Many states are bringing beavers back—transporting them to headwaters of rivers where they used to live before trapping wiped out populations. On Washington’s Puget Sound, biologists are reintroducing beavers to help baby wild salmon survive. By slowing down waters and creating ponds, the little salmon can stay put and grow, rather than being washed downstream. A study in Utah found that restoring beavers to just one river basin resulted in tens of millions of dollars of economic benefits each year!

5. Northern Leopard Frogs are Clean Water Indicators

If you see these frogs hopping into a pond, you know the water quality is good, because they can’t survive in polluted, dirty waters. They live across North America by ponds and marshes and sometimes explore nearby grasses. They snap up all kinds of prey, from flies to other frogs. When we protect water from pollutants to care for northern leopard frogs, we are keeping our drinking water clean and conserving wetlands that help curb pollutants, slow flooding, and support a cornucopia of life—from frogs and turtles, to great blue herons and ducks.

Northern leopard frog numbers plummeted, starting in the 1970s, and especially in Canada and western states. Scientists believe pollution, deforestation, and acidity of water are factors. Bringing back these fabulous frogs does something else that goes beyond dollar value: giving children the chance to play in ponds where water is pure and hopping frogs plentiful.

6. Florida Panthers Keep Feral Hogs in Check

The highly endangered panther dwells in southern Florida swamps, including the Everglades National Park. Like all pumas, this panther can take on some mighty prey, including feral hogs that rip up wetlands, destabilize banks, and outcompete other native wildlife. Florida panthers also keep populations of deer, raccoons, and other prey in balance.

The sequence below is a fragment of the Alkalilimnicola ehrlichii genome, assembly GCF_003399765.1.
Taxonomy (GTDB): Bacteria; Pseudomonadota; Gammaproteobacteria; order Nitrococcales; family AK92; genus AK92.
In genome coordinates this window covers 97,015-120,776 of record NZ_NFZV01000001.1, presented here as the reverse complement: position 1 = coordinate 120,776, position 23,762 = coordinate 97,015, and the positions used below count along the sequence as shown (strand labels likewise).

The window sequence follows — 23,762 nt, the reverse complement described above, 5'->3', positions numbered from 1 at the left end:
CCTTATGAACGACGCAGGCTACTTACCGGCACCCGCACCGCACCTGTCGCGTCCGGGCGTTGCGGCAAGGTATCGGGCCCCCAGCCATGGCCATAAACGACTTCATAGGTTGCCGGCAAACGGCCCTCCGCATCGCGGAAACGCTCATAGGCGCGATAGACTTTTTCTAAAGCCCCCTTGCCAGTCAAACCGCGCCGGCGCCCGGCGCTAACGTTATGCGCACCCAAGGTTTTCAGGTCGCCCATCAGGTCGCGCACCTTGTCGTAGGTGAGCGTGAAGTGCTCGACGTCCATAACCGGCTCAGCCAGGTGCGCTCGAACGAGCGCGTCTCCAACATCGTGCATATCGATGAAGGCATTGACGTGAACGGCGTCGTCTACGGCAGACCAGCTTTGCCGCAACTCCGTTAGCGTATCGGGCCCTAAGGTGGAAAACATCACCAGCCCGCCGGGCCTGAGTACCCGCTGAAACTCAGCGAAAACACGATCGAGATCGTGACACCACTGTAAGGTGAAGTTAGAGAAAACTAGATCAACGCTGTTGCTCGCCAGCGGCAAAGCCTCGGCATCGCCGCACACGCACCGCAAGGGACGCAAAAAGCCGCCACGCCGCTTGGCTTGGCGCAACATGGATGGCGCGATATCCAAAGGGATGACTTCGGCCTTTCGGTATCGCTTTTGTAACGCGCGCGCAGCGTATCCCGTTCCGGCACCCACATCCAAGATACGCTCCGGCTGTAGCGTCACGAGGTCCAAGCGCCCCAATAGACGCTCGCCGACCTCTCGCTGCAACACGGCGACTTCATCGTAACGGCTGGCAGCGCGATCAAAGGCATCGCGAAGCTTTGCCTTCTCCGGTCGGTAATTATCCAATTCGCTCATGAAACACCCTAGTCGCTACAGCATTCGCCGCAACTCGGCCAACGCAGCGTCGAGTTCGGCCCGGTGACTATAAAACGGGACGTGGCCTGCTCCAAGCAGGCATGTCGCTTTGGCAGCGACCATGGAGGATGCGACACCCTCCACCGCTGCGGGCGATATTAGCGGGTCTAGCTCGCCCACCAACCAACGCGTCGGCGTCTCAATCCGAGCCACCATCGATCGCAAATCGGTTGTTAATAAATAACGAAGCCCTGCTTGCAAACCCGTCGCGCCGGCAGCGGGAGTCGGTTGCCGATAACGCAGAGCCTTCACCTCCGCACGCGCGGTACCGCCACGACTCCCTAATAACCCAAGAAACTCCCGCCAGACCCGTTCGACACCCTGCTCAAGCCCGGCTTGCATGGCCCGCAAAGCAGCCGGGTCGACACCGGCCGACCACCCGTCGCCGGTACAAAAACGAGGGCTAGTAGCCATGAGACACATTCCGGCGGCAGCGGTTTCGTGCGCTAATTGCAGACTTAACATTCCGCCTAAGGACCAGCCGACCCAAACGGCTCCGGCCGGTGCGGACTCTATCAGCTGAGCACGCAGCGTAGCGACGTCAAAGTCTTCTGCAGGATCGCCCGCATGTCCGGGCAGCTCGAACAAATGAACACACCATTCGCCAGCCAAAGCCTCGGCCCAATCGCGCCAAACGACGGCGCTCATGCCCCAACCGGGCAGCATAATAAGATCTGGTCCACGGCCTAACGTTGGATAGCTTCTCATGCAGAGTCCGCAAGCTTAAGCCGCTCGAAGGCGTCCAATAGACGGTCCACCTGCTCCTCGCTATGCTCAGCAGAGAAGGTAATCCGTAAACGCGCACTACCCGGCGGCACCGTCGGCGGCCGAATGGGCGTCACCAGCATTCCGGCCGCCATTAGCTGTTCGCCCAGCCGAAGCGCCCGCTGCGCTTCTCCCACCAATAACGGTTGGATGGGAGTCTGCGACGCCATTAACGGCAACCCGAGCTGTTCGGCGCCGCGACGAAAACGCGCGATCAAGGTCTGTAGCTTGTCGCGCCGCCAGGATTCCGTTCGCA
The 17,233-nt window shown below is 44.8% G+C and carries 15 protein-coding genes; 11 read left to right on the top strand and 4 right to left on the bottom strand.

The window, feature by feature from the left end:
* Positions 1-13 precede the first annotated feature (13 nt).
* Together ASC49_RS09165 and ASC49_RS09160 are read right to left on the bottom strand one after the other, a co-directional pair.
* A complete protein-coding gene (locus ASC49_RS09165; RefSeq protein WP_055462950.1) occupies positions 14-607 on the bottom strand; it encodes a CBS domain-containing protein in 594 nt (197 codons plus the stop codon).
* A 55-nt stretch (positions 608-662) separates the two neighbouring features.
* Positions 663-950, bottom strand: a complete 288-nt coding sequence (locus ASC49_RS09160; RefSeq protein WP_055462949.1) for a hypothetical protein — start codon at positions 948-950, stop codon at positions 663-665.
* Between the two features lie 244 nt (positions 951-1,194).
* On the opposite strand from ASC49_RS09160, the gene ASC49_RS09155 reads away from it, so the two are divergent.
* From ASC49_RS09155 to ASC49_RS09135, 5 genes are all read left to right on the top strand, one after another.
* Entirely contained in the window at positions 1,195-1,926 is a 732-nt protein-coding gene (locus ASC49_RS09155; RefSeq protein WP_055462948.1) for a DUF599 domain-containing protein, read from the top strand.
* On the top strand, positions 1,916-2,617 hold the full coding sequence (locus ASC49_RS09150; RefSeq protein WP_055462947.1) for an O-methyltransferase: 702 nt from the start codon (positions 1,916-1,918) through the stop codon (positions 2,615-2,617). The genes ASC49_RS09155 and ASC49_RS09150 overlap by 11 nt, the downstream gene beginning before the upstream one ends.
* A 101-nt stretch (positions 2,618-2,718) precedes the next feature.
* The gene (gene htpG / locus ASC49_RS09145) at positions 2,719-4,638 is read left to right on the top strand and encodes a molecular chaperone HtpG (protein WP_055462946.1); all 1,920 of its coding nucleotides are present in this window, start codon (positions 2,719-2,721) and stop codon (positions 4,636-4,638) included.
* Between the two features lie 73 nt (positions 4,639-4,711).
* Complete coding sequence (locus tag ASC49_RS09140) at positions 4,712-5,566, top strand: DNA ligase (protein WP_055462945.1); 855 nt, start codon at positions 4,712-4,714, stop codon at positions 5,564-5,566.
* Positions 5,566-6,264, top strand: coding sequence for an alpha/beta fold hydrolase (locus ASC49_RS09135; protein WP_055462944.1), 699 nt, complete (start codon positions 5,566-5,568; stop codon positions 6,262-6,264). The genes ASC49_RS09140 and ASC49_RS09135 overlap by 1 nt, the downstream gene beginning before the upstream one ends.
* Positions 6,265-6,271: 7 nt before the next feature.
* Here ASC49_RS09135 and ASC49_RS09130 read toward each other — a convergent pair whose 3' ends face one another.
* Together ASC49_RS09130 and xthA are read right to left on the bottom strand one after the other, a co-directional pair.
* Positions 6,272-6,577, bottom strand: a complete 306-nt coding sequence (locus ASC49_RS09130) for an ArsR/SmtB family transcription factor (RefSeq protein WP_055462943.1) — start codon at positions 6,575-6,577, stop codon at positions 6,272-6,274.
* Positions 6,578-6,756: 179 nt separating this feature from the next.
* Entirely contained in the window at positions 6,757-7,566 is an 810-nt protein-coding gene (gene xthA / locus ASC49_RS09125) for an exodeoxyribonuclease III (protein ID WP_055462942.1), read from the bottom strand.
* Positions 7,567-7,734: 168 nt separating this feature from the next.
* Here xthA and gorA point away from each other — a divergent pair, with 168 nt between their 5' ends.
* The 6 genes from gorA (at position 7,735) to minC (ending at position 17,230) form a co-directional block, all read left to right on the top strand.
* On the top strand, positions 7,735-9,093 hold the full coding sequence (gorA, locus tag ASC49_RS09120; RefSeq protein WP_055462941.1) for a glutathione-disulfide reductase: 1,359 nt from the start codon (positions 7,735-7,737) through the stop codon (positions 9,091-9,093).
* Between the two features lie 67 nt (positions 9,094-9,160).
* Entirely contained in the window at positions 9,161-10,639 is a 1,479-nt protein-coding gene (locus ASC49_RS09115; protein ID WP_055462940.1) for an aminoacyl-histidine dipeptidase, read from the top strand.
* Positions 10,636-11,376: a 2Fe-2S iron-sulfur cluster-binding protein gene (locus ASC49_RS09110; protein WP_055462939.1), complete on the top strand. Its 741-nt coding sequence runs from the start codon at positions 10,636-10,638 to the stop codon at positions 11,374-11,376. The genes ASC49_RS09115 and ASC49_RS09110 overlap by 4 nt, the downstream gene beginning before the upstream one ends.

Once, these panthers padded throughout the Southeast woods and swamps, but persecution and habitat loss took their toll. We do have reason for hope. When listed under the Endangered Species Act in 1973, fewer than three dozen remained in the wild. Today, there are close to 200, as partners step up to conserve habitat. Panthers need space—a lot of it. A male defends a territory of 200 square miles. Protecting, restoring, and connecting their habitat  helps many other kinds of wildlife, too.

7. Bumble Bees (many kinds) pollinate the crops that feed us

Native bumble bees are not only fuzzy and cute, they are terrific pollinators of tomatoes, sweet peppers, blueberries, and strawberries—to name a few crops that feed us. They have an edge over non-native honey bees as pollinators for certain plants, because they have longer tongues to reach into flowers. They also can fly in cool and cloudy weather, lower light, and get busy earlier in the spring and in the day than many bees.

If you care about the food on your table, it’s time to give back to bumble bees. More than a quarter (28%) of all North American bumble bees are at risk of extinction from habitat loss, disease, pesticides, and climate change. For example, the yellow-banded bumble bee in New York state has fallen in numbers by 99%–calling for drastic action. With help, the state can accelerate its work with farmers who set aside habitat that supports this and other bumble bees, and to enlist all gardeners to be pollinator-friendly.